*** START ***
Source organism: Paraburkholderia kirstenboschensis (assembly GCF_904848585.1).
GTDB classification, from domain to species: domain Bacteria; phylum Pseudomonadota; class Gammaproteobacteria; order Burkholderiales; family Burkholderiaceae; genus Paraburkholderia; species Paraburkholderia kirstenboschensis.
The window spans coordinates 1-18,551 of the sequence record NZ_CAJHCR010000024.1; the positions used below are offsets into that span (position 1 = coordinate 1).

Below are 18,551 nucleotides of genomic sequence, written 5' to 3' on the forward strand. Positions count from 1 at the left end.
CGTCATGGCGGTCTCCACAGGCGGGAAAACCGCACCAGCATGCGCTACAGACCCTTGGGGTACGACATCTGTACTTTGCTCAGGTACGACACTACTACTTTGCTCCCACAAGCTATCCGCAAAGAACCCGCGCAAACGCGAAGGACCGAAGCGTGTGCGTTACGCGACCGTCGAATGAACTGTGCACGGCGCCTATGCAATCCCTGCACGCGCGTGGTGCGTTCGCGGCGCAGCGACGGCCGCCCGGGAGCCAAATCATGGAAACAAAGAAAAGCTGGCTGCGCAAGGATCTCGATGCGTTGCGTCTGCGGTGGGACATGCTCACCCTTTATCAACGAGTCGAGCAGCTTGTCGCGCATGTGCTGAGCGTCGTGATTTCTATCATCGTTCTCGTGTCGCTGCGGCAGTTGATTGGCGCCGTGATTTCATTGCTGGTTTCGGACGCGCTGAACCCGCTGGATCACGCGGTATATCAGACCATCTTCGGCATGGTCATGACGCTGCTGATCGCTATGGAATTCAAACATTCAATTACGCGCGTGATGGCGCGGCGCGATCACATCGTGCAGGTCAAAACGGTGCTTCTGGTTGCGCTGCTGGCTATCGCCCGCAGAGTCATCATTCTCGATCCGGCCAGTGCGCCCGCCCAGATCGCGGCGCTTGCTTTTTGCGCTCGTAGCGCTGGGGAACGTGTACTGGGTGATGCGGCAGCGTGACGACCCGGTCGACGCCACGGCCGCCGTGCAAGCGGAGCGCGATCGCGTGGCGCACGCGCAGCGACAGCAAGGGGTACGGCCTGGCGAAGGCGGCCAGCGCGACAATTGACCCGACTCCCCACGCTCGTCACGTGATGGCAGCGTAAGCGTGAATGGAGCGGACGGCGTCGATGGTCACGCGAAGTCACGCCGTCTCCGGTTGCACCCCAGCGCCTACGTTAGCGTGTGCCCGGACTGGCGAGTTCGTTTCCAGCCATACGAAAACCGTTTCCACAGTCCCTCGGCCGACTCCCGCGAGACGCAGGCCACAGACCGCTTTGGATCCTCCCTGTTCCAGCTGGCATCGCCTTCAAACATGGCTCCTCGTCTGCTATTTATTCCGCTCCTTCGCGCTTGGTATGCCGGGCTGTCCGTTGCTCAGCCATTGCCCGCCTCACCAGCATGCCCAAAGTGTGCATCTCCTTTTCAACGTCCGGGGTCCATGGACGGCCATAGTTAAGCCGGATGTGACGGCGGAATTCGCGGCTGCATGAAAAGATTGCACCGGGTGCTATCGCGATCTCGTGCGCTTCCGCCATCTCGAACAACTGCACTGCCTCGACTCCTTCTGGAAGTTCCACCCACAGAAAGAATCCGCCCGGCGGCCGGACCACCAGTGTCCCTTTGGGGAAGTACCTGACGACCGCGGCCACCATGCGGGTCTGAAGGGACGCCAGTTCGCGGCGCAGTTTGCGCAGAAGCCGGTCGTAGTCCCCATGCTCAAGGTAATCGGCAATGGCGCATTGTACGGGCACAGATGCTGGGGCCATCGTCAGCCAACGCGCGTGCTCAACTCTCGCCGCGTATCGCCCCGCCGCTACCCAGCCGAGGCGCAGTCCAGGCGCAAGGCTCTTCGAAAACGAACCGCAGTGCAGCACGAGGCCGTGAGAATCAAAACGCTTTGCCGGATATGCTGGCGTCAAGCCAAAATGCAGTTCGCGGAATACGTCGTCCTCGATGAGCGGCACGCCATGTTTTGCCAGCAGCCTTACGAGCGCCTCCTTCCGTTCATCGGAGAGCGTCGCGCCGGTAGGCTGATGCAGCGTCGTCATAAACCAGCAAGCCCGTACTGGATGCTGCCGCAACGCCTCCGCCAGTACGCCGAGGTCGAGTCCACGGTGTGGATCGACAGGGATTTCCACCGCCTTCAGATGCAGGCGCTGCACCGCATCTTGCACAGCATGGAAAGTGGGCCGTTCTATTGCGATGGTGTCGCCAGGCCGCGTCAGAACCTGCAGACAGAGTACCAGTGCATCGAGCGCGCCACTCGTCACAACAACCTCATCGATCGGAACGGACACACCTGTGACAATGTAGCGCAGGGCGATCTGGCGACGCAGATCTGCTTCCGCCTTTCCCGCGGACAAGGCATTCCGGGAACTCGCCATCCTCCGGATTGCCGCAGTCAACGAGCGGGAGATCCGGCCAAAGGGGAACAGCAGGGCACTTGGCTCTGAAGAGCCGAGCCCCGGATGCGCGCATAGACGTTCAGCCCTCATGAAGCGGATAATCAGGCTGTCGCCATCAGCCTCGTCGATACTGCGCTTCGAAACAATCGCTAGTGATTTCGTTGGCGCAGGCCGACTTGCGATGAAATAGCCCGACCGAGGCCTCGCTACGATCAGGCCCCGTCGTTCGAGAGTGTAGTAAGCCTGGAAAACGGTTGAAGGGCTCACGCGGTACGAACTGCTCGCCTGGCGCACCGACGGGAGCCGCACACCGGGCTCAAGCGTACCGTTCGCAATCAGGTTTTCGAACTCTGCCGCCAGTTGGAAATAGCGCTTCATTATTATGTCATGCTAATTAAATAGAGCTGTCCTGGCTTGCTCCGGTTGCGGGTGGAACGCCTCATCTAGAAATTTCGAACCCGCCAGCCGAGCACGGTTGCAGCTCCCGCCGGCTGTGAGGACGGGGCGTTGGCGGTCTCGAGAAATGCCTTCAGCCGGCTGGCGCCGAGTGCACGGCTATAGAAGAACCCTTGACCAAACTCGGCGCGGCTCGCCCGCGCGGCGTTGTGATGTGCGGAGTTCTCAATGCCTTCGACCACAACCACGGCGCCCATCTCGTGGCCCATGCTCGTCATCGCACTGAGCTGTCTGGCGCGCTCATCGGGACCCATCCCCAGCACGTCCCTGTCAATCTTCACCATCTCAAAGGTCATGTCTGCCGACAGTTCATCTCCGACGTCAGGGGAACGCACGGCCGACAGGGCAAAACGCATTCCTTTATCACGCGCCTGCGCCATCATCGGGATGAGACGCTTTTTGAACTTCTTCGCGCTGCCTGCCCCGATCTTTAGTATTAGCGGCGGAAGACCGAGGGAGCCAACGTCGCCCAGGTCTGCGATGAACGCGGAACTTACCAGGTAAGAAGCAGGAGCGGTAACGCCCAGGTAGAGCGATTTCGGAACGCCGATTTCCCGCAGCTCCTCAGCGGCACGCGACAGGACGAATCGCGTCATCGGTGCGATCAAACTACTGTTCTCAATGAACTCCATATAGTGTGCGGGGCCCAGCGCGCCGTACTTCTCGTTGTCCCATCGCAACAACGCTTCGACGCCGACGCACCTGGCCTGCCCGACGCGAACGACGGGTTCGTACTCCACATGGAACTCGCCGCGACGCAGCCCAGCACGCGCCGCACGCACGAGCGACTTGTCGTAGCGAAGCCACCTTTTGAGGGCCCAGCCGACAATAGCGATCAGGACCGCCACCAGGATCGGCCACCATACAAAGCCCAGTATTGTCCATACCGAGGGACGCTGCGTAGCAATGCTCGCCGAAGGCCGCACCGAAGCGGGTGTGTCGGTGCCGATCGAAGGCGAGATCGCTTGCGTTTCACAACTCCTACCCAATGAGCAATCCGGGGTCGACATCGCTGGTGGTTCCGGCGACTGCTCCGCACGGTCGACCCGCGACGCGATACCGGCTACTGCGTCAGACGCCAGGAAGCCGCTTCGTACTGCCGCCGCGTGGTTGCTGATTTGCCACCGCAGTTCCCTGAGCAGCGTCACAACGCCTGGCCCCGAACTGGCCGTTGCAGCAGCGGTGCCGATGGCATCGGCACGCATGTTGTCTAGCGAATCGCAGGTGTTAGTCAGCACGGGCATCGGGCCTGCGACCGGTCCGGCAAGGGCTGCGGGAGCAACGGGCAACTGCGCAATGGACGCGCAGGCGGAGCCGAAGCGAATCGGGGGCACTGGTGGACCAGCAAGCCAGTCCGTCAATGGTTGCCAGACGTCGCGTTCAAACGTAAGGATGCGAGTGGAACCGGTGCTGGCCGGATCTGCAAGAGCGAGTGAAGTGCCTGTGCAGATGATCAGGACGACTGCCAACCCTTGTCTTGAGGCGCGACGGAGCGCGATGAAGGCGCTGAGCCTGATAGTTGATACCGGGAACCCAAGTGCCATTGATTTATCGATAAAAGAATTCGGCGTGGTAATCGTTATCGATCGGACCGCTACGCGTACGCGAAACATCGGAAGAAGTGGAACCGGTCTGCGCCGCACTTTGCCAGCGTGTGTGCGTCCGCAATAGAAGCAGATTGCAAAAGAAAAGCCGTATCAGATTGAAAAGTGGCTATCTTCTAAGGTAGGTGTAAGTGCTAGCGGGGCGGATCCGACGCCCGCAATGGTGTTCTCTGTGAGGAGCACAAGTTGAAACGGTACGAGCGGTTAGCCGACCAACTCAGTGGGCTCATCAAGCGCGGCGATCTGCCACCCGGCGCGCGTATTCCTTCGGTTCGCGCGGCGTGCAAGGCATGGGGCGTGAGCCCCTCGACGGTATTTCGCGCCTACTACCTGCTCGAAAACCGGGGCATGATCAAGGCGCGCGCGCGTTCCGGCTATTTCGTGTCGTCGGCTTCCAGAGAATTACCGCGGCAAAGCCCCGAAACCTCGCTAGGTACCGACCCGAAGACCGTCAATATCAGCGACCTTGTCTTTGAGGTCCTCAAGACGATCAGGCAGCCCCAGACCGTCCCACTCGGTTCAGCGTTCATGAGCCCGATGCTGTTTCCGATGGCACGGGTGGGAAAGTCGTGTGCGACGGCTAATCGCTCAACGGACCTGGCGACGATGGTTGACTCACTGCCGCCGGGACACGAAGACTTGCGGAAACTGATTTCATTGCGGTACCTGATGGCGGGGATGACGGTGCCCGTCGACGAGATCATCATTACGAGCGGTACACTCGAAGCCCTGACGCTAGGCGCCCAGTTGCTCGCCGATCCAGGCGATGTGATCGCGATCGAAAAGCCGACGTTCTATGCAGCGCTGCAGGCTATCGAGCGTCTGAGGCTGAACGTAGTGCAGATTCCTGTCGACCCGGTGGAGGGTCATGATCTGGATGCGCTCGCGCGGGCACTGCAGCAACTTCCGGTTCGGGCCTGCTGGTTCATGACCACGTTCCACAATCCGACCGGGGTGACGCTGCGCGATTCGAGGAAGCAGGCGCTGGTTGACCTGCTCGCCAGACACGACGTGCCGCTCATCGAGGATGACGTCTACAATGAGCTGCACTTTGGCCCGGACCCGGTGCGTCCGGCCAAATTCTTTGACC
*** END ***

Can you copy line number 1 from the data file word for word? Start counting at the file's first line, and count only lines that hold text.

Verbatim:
Source organism: Paraburkholderia kirstenboschensis (assembly GCF_904848585.1).